Wednesday, June 09, 2010
For novices, mandatory home wireless networks might be tricky
So it is, as I explained on the Network Neutrality blog this evening, Comcast (and probably other providers) wants everyone wanting to connect more than one computer (even one at a time) to high speed to learn to maintain a wireless network at home. That makes more sense for people living in McMansions than in Manhattan studio condos.
The directions, as I went over last week, leave some holes. It’s hard for technical writers to anticipate levels of external customer skill and how they will interpret directions in view of their current setup. The Netgear device ran into somewhat the same issues. The wired connection through the router will connect one computer in a “conventional way”, and you can go to any website, including the one Netgear gives you to set up your wireless network. (You don’t have to use the CD.)
Once you get started, however, Internet access outside the Netgear page remains blocked (from any browser) until you complete the wireless installation “completely”, even though it seems that the primary computer still uses the “wired” connection through the daisy chain of Ethernet cables. You need to know stuff about your ISP, whether you already have a user name, etc. Finally, you have your Internet connection again, but there are two “Apply” buttons on the final screen, and it isn’t clear which one must be pressed, and it doesn’t tell you that you have applied your changes. It does let you “test” the connection first.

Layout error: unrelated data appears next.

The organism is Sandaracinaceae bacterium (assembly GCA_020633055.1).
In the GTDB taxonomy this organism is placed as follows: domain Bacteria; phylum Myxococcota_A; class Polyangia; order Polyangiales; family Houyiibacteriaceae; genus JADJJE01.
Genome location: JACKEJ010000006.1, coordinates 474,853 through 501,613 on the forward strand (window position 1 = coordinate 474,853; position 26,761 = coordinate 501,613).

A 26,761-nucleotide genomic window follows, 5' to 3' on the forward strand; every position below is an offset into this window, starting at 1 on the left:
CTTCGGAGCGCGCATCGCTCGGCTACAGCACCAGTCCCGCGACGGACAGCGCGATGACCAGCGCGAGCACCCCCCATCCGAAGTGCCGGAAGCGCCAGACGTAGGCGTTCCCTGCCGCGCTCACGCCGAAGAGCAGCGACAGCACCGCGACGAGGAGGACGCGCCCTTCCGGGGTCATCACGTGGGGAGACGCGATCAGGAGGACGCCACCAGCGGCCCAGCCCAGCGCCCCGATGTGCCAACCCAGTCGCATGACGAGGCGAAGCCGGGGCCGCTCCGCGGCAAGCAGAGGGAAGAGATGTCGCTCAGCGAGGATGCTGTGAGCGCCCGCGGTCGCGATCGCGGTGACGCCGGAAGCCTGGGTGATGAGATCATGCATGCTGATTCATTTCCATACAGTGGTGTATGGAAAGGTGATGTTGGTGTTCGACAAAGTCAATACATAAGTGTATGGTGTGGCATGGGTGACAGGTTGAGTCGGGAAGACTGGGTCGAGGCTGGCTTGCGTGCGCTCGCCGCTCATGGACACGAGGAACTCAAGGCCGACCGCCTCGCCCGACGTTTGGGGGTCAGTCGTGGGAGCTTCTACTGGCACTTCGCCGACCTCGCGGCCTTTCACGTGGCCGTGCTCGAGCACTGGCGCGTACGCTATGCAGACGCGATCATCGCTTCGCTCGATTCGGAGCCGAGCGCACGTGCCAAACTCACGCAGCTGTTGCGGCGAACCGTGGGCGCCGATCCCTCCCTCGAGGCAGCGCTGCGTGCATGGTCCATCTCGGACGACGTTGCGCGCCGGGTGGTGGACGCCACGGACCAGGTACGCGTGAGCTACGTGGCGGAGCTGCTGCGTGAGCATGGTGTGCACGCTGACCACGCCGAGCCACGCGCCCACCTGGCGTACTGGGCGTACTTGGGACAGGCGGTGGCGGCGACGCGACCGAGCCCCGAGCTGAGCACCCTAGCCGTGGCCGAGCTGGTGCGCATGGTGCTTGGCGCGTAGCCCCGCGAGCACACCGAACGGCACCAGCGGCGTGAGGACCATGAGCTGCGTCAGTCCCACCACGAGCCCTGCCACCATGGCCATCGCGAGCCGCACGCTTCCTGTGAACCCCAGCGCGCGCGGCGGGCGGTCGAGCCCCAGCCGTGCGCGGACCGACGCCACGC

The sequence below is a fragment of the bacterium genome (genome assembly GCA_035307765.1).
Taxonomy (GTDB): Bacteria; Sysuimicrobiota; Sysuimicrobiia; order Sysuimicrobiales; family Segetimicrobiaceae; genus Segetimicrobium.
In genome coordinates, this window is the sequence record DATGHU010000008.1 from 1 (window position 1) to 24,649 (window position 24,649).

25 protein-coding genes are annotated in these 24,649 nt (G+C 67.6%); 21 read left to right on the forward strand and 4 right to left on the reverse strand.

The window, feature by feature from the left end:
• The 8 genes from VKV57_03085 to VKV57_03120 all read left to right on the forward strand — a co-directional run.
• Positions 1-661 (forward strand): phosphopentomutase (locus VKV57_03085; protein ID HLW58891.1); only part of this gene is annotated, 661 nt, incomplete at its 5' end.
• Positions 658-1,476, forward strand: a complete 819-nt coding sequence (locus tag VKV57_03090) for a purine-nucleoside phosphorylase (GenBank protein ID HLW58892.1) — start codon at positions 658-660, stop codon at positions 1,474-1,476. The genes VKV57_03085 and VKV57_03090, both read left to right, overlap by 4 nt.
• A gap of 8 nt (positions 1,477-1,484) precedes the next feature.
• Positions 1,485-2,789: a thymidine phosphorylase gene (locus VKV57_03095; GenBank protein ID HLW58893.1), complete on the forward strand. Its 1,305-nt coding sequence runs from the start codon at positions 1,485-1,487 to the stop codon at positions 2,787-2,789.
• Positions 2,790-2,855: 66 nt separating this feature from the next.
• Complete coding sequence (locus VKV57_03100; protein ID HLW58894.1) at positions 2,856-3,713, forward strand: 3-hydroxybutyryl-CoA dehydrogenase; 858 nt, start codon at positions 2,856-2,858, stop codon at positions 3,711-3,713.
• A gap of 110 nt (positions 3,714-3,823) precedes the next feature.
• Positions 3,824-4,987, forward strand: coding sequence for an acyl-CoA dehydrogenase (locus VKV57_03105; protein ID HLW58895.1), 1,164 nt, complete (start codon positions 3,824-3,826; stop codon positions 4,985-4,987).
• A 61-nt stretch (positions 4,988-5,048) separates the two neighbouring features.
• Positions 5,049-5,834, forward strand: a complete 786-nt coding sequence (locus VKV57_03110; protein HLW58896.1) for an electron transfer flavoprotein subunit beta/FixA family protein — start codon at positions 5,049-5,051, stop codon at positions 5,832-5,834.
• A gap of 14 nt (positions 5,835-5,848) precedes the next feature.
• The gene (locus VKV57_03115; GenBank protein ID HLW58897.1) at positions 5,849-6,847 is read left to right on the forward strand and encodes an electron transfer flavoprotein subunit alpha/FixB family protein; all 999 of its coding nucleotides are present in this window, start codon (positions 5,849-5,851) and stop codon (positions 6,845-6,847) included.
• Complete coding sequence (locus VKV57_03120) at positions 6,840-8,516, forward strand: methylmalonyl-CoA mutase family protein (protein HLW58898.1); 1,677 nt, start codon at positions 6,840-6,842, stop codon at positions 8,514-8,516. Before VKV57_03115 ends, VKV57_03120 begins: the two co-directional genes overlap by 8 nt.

If you go to another laptop (Dell Inspiron), I find that Verizon’s VZAccess Manager finds the wireless network that you named, but won’t accept the password unless it’s encrypted. But the regular windows wireless wizard does accept it, and it works.
Tonight, both machines prompted me then to install suddenly downloaded Microsoft updates (about 18 of them, including big ones for .NET). Both machines restarted and reconnected to the Internet properly. On a warm restart, VZAccess manager respects the connection already established.
I couldn’t get an external USB Wireless card to work on an older 2003 desktop yet (to connect it); that will wait until tomorrow.
Parents will need to learn wireless networking skills to monitor their kids, and work-at-home employees may have issues mixing work with personal over a network; people with employees in the home (like nannies) might have to provide wireless networking, too. They'll have to manage userids and passwords, like real companies.
Update: June 28
There was a brief power outage with a thunderstorm today. The modem and router came back up normally and worked properly about three minutes after the power came back, with no intervention on my part. But I probably should hook them into a UIP rather than just a surge protector.